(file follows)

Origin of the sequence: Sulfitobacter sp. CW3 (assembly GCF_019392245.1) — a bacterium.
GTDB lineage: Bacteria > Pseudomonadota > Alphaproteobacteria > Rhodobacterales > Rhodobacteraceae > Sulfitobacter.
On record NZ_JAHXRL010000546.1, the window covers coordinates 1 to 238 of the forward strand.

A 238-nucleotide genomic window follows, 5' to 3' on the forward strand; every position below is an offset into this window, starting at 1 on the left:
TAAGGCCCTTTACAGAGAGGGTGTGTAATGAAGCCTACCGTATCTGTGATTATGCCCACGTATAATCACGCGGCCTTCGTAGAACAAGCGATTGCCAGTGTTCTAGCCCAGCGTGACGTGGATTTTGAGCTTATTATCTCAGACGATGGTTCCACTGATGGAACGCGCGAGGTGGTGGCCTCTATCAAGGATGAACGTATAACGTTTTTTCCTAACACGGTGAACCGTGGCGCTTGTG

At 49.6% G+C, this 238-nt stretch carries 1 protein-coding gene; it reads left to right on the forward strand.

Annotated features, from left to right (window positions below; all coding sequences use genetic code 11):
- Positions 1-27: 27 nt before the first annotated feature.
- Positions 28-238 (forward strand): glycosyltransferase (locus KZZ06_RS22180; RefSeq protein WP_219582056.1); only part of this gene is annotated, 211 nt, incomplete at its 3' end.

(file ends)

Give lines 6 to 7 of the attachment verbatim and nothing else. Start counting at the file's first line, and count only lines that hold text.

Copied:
At 49.6% G+C, this 238-nt stretch carries 1 protein-coding gene; it reads left to right on the forward strand.

Annotated features, from left to right (window positions below; all coding sequences use genetic code 11):